The M.Phil. in Classics is designed both for those who are already fully trained in the classical languages and for those who have completed non-language based degrees. The course provides students with an excellent grounding in postgraduate research skills in Classics. It also hones the sort of analytical, written, and verbal communication skills that are highly valued and effective in careers outside the university and education sectors. Since its establishment in 2008 the M.Phil. in Classics has attracted students from all over the world. Many have gone on to do doctoral studies in Trinity College and in other universities internationally.
Applicants should normally have at least an upper second class (2.1) honors Bachelor degree or equivalent (for example, GPA of 3.3) in a relevant area. Knowledge of Greek or Latin is not required, but students hoping later to pursue a research degree in fields where the written record provides our main sources will be strongly encouraged to acquire language skills in the course. Since places on the course are limited, applicants may be interviewed or asked to submit a writing sample for assessment. Offers will be made on a rolling basis.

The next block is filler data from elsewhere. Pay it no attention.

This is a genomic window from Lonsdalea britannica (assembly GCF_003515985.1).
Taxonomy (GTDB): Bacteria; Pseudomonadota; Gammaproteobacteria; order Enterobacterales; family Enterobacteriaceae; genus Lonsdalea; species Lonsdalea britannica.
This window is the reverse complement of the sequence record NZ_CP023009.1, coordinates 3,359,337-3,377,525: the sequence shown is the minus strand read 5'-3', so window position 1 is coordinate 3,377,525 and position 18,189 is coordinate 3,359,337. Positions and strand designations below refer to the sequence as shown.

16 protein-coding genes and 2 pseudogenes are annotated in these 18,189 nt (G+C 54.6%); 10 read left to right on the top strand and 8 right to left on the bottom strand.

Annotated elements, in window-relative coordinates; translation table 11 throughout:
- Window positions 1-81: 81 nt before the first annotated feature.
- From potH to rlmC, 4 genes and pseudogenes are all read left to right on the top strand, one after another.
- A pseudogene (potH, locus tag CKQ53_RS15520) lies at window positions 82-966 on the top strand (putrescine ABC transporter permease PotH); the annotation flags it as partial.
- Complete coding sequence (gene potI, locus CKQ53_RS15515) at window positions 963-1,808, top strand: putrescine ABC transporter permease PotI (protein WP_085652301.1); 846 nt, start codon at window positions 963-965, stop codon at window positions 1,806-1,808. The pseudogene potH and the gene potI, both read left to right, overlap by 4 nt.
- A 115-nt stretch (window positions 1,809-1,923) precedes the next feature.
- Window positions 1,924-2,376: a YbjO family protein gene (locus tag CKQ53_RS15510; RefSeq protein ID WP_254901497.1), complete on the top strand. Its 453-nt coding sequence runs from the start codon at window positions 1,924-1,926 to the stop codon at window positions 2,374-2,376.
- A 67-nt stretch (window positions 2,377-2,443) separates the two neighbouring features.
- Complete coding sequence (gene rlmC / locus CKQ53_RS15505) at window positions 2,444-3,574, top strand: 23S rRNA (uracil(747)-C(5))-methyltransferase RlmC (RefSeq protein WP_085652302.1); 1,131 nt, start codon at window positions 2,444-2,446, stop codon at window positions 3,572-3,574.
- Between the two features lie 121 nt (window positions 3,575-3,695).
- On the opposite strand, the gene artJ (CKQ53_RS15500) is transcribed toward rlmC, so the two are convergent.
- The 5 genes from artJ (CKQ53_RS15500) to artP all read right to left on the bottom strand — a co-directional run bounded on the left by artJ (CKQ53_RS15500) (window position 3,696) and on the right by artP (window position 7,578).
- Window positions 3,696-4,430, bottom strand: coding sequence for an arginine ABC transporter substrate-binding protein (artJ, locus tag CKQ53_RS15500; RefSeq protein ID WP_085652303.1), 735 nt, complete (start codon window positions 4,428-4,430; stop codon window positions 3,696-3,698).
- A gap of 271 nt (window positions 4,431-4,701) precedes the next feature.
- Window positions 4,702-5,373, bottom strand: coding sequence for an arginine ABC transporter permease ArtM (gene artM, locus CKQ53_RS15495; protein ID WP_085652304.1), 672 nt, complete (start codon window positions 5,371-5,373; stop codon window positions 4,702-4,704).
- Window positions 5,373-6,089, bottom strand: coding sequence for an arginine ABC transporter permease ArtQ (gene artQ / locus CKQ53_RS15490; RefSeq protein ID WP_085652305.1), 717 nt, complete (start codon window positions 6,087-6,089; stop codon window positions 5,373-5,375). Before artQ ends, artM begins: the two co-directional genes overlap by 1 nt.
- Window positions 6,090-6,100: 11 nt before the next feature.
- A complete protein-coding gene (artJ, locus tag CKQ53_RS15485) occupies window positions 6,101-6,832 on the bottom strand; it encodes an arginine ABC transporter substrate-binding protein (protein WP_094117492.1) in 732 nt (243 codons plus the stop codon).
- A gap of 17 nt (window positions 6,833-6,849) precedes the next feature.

The course has two compulsory elements. The weekly core module Research and Methods runs throughout the year and communicates core research skills and knowledge across the main strands of classical scholarship. All students also write a dissertation of 15,000 to 20,000 words on an agreed topic, individually supervised by a member of staff. The dissertation offers an opportunity to begin to specialise in a particular strand of scholarship, whether literary, philosophical, historical or archaeological. In addition, students choose four elective modules (or two if they take beginners' Greek or Latin), which likewise allow them to build specific skills and to follow their individual interests. Recently taught electives include Greek Language; Latin Language; Classics and European Identity; Textual Criticism; Gender and Genre in Augustan Poetry; Greeks and Barbarians; Ancient Drama, Adaptation and Performance; Curiosity and Crisis in the Late Fifth Century: Receptions of the Sophists; The Eternal City: The Archaeology of the City of Rome; Lost in the Labyrinth? 'Reading' Aegean Bronze Age Art; Rulers and Image-making in the Hellenistic World. For students with intermediate and advanced Greek and Latin a range of author- and topic-based modules are available.
1 year full-time, 2 years part-time.
Next Intake: September 2020